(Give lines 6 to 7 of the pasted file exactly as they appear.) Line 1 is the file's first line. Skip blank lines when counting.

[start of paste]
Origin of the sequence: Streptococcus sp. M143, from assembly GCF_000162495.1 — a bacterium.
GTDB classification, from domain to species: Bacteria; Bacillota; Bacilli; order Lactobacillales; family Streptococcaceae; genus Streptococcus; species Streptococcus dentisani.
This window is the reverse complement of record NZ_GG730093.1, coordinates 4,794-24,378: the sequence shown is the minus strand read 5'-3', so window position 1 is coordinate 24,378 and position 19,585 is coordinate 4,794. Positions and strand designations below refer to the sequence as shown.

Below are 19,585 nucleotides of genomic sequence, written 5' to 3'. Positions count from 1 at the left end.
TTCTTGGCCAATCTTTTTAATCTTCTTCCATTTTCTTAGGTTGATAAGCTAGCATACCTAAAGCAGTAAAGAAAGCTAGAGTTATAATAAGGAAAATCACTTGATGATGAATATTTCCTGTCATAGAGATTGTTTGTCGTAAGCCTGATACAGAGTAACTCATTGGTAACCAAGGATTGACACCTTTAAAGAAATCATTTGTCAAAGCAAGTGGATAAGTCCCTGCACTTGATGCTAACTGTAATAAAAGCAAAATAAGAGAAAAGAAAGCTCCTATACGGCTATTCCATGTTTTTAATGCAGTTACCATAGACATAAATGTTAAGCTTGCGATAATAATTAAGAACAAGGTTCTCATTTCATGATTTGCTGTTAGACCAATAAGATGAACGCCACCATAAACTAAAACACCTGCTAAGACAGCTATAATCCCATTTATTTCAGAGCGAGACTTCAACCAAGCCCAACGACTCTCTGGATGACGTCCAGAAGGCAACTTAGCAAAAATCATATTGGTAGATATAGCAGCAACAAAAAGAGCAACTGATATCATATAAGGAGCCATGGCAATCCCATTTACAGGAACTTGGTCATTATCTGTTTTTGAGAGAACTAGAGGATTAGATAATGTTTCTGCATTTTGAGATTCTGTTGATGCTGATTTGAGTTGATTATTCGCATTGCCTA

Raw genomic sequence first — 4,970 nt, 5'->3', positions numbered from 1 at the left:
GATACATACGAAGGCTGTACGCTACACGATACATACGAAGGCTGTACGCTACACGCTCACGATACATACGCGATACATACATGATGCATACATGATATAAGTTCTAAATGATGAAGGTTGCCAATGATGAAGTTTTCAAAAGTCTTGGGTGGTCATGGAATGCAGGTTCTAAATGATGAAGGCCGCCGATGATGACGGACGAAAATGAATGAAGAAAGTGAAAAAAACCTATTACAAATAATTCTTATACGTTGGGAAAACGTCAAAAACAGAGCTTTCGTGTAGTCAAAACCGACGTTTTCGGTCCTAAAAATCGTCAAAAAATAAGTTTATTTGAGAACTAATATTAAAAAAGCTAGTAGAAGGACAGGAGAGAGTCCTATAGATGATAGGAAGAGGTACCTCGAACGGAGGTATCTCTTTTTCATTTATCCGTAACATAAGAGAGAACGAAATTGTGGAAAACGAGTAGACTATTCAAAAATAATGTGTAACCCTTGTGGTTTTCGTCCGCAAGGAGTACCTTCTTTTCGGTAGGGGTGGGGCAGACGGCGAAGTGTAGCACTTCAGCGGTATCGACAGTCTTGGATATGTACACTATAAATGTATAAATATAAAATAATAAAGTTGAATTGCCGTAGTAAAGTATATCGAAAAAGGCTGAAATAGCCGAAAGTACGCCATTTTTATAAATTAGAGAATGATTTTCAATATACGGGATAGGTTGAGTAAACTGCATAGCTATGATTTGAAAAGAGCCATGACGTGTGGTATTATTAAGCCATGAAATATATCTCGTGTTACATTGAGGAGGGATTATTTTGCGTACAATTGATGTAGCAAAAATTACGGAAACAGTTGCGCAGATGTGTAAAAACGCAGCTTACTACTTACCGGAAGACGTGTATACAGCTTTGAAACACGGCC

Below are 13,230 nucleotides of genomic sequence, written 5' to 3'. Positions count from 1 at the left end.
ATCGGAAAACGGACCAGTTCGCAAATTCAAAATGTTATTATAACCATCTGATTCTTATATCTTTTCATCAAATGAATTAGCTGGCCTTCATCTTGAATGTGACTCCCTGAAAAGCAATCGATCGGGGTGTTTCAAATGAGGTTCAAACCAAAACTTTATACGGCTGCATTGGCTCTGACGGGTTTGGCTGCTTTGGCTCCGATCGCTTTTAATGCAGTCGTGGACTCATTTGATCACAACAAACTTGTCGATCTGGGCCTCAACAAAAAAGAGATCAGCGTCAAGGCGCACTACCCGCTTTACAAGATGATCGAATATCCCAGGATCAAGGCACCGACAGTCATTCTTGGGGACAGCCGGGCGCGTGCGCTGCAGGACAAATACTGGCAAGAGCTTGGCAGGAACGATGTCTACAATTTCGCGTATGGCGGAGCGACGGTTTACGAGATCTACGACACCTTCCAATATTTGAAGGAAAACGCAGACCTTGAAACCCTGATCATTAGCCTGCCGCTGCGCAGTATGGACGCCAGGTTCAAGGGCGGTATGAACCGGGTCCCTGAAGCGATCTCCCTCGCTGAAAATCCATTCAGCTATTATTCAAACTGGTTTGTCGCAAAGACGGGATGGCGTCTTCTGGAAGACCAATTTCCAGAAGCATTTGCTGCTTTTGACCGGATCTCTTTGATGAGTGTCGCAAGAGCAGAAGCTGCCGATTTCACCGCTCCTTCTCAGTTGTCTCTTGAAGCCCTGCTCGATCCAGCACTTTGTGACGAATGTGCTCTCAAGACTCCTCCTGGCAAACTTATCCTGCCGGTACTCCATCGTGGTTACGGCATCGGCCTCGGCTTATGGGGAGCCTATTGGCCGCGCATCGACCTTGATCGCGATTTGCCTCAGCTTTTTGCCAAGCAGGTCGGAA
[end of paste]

Raw genomic sequence first — 4,970 nt, 5'->3', positions numbered from 1 at the left:
GATACATACGAAGGCTGTACGCTACACGATACATACGAAGGCTGTACGCTACACGCTCACGATACATACGCGATACATACATGATGCATACATGATATAAGTTCTAAATGATGAAGGTTGCCAATGATGAAGTTTTCAAAAGTCTTGGGTGGTCATGGAATGCAGGTTCTAAATGATGAAGGCCGCCGATGATGACGGACGAAAATGAATGAAGAAAGTGAAAAAAACCTATTACAAATAATTCTTATACGTTGGGAAAACGTCAAAAACAGAGCTTTCGTGTAGTCAAAACCGACGTTTTCGGTCCTAAAAATCGTCAAAAAATAAGTTTATTTGAGAACTAATATTAAAAAAGCTAGTAGAAGGACAGGAGAGAGTCCTATAGATGATAGGAAGAGGTACCTCGAACGGAGGTATCTCTTTTTCATTTATCCGTAACATAAGAGAGAACGAAATTGTGGAAAACGAGTAGACTATTCAAAAATAATGTGTAACCCTTGTGGTTTTCGTCCGCAAGGAGTACCTTCTTTTCGGTAGGGGTGGGGCAGACGGCGAAGTGTAGCACTTCAGCGGTATCGACAGTCTTGGATATGTACACTATAAATGTATAAATATAAAATAATAAAGTTGAATTGCCGTAGTAAAGTATATCGAAAAAGGCTGAAATAGCCGAAAGTACGCCATTTTTATAAATTAGAGAATGATTTTCAATATACGGGATAGGTTGAGTAAACTGCATAGCTATGATTTGAAAAGAGCCATGACGTGTGGTATTATTAAGCCATGAAATATATCTCGTGTTACATTGAGGAGGGATTATTTTGCGTACAATTGATGTAGCAAAAATTACGGAAACAGTTGCGCAGATGTGTAAAAACGCAGCTTACTACTTACCGGAAGACGTGTATACAGCTTTGAAACACGGCC